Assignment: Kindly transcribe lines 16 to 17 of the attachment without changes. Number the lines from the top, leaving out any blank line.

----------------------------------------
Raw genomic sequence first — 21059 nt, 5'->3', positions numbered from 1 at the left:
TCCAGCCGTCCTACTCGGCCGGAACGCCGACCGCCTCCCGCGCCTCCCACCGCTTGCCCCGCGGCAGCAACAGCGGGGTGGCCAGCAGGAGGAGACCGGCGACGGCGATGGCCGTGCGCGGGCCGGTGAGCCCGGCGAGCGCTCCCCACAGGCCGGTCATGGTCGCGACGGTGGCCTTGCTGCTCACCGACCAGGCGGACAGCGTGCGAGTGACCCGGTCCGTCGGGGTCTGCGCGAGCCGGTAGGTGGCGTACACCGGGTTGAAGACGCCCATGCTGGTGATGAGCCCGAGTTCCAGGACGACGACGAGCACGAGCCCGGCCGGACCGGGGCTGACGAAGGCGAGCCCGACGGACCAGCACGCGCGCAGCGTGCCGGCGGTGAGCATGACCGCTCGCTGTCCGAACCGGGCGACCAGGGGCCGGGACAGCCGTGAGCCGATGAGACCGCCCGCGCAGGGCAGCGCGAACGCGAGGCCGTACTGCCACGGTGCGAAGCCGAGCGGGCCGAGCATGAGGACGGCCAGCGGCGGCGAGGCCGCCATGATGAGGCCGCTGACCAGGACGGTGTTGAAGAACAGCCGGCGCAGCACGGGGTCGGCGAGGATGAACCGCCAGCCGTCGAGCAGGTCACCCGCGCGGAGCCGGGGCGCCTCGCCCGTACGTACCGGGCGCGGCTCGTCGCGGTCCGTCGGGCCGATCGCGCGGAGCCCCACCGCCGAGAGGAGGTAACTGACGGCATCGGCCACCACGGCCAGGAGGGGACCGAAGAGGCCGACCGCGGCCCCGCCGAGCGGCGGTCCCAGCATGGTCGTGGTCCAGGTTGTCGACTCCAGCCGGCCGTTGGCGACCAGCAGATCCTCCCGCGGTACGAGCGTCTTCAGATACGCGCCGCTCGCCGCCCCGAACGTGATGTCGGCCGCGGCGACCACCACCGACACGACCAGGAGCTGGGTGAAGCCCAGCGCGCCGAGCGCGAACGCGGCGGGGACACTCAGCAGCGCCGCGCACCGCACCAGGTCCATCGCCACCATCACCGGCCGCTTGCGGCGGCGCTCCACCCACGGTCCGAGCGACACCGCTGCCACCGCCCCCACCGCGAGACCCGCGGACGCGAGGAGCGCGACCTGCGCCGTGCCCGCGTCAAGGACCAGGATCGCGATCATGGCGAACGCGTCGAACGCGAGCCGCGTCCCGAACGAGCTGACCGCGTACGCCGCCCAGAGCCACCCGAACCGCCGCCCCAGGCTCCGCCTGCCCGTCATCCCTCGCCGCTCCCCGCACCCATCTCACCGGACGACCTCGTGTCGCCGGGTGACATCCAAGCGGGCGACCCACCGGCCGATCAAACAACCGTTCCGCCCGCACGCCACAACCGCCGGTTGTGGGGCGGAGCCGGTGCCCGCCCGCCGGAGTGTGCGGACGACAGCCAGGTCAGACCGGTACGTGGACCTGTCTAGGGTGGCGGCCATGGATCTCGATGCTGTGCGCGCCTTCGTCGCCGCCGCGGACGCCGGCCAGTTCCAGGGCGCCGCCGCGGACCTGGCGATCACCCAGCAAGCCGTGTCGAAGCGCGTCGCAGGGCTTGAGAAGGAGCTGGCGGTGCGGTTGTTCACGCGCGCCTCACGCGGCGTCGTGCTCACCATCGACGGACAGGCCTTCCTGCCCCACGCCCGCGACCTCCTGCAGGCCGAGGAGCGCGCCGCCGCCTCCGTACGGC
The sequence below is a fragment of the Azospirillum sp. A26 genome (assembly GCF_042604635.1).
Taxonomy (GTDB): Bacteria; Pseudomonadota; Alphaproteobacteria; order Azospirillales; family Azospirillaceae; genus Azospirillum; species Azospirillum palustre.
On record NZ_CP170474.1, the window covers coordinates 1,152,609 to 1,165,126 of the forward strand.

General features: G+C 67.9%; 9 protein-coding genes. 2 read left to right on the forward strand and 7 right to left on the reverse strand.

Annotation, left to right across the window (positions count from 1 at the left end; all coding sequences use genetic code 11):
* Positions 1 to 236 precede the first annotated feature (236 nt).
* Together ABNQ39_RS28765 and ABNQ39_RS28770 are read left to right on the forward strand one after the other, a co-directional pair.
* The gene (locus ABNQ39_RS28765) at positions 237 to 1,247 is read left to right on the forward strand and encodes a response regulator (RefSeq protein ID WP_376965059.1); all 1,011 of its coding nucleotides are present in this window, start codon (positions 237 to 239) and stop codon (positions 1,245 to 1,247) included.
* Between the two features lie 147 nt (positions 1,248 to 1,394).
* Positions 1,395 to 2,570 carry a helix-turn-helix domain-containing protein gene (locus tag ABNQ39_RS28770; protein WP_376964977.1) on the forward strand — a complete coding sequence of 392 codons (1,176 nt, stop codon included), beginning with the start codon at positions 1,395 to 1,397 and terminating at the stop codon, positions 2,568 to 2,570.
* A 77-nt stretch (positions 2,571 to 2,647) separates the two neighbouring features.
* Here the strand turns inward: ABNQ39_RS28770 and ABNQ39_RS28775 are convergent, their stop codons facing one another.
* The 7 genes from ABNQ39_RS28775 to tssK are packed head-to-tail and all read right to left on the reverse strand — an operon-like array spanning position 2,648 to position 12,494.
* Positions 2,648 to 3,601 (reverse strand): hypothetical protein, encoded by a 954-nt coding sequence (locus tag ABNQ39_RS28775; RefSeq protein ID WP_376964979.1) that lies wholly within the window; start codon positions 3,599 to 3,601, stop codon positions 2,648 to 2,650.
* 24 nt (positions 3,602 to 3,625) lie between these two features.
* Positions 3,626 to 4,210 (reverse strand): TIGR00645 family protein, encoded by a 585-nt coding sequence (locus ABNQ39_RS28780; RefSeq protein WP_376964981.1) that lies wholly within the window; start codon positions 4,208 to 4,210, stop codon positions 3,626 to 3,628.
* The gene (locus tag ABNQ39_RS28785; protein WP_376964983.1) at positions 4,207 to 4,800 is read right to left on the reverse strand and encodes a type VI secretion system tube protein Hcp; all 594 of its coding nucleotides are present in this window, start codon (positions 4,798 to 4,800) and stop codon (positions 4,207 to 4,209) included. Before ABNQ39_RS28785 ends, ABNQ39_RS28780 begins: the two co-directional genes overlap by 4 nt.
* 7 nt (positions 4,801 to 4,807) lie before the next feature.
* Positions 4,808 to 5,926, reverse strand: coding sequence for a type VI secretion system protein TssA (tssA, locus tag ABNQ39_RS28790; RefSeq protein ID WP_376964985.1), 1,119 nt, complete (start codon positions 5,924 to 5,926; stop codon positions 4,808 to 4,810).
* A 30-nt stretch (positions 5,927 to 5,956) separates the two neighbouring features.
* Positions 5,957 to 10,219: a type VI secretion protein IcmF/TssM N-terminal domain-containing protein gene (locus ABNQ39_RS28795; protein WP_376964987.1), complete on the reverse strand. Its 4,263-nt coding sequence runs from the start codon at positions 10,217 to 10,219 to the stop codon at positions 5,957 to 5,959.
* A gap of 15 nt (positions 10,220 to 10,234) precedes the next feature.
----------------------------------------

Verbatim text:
* Positions 2,648 to 3,601 (reverse strand): hypothetical protein, encoded by a 954-nt coding sequence (locus tag ABNQ39_RS28775; RefSeq protein ID WP_376964979.1) that lies wholly within the window; start codon positions 3,599 to 3,601, stop codon positions 2,648 to 2,650.
* 24 nt (positions 3,602 to 3,625) lie between these two features.